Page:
Global Economic Growth
What predicates strong economic growth? We look at one World Bank study
The Global Growth Study
In 2008, the World Bank funded a study by Nobel Prize winner Michael Spence to answer questions such as "why have only 13 developing world economies achieved sustained, high growth since World War II?" 1 The 198 page report also asked questions like "Why should there be an end to energy subsidies?" It's a wide ranging study, but we want to focus on one dimension of the study: it's conclusions on global economic growth.
What the World Bank study concluded is 13 countries grew at least 7% a year for 25 years or more. The periods examined all began in 1950 or after. We'll present those 13 countries and some key stats, as well as the six key theses on global economic growth to come from the study.
Global Economic Growth Precepts
The World Bank funded study by former Stanford University Graduate School of Business dean Michael Spence derived six major theses on global economic growth. The study took two years to complete and was presented in 2008. Here are the six points:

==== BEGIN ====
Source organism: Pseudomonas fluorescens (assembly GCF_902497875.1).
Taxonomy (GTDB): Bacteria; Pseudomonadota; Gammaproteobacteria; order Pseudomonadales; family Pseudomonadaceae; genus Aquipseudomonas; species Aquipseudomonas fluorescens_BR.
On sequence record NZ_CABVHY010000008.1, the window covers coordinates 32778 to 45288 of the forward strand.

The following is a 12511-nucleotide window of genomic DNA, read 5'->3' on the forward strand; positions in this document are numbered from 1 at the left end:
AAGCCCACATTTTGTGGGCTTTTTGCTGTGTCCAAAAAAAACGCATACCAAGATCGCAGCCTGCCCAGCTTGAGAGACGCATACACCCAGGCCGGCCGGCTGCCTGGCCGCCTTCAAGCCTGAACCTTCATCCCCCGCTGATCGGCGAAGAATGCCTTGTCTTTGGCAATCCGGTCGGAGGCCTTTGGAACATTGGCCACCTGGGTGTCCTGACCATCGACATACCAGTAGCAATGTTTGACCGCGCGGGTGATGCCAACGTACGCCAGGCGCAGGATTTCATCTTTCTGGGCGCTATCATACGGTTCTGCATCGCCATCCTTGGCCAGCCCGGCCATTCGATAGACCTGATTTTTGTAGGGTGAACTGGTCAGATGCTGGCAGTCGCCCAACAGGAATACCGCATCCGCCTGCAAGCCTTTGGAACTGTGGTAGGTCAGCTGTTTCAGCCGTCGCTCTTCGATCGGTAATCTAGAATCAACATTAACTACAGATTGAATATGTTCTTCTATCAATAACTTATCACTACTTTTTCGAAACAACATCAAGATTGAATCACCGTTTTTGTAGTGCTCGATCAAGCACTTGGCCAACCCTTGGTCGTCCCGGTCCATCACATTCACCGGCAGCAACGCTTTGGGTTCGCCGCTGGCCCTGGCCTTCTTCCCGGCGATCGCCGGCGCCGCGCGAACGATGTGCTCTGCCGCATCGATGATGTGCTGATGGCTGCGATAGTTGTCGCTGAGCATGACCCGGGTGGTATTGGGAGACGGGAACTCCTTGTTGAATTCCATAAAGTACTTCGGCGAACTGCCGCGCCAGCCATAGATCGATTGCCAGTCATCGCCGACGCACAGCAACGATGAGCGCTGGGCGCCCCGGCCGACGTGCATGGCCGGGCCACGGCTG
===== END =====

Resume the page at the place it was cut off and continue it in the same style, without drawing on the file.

Governments have played a large role in the development process.
Democracy is not essential for growth.
Free trade is not a prerequisite.
Some kept high barriers to imports, even while promoting exports.
Successful countries have high levels of savings and investment.
Successful countries have flexible markets and "credible" governments.
Countries with 7%+ Growth Rates
Meet the Author & Portfolio Manager
Victor Schramm is a Certified Fund Specialist (CFS®), with expertise in Mutual Funds & Variable Annuity Separate Accounts. He focuses on long term investing geared toward our annuity clients as a Fee Only Investment Advisor. He lives in Portland, OR.